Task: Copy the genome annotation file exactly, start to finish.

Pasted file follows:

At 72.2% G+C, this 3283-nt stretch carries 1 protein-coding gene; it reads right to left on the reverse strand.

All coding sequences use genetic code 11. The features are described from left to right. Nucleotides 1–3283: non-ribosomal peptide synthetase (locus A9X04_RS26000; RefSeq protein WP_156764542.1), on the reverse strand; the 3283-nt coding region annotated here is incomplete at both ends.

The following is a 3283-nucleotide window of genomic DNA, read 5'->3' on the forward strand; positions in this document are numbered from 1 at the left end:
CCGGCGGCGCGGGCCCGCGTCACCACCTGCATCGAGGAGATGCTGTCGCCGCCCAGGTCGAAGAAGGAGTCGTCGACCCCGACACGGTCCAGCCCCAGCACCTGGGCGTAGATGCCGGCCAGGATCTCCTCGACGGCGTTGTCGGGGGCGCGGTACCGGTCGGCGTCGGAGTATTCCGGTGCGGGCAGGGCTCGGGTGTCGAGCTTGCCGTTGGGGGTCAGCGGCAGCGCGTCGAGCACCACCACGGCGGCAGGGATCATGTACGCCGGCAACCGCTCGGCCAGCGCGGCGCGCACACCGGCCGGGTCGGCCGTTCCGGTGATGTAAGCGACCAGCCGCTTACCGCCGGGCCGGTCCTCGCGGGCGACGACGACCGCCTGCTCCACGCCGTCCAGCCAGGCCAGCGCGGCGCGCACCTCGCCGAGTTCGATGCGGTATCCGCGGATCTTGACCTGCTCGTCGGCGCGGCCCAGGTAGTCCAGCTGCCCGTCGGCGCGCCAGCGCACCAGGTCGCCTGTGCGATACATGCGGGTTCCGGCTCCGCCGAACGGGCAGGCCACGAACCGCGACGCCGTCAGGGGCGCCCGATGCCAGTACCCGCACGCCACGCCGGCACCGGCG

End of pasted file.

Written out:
At 72.2% G+C, this 3283-nt stretch carries 1 protein-coding gene; it reads right to left on the reverse strand.

All coding sequences use genetic code 11. The features are described from left to right. Nucleotides 1–3283: non-ribosomal peptide synthetase (locus A9X04_RS26000; RefSeq protein WP_156764542.1), on the reverse strand; the 3283-nt coding region annotated here is incomplete at both ends.

The following is a 3283-nucleotide window of genomic DNA, read 5'->3' on the forward strand; positions in this document are numbered from 1 at the left end:
CCGGCGGCGCGGGCCCGCGTCACCACCTGCATCGAGGAGATGCTGTCGCCGCCCAGGTCGAAGAAGGAGTCGTCGACCCCGACACGGTCCAGCCCCAGCACCTGGGCGTAGATGCCGGCCAGGATCTCCTCGACGGCGTTGTCGGGGGCGCGGTACCGGTCGGCGTCGGAGTATTCCGGTGCGGGCAGGGCTCGGGTGTCGAGCTTGCCGTTGGGGGTCAGCGGCAGCGCGTCGAGCACCACCACGGCGGCAGGGATCATGTACGCCGGCAACCGCTCGGCCAGCGCGGCGCGCACACCGGCCGGGTCGGCCGTTCCGGTGATGTAAGCGACCAGCCGCTTACCGCCGGGCCGGTCCTCGCGGGCGACGACGACCGCCTGCTCCACGCCGTCCAGCCAGGCCAGCGCGGCGCGCACCTCGCCGAGTTCGATGCGGTATCCGCGGATCTTGACCTGCTCGTCGGCGCGGCCCAGGTAGTCCAGCTGCCCGTCGGCGCGCCAGCGCACCAGGTCGCCTGTGCGATACATGCGGGTTCCGGCTCCGCCGAACGGGCAGGCCACGAACCGCGACGCCGTCAGGGGCGCCCGATGCCAGTACCCGCACGCCACGCCGGCACCGGCG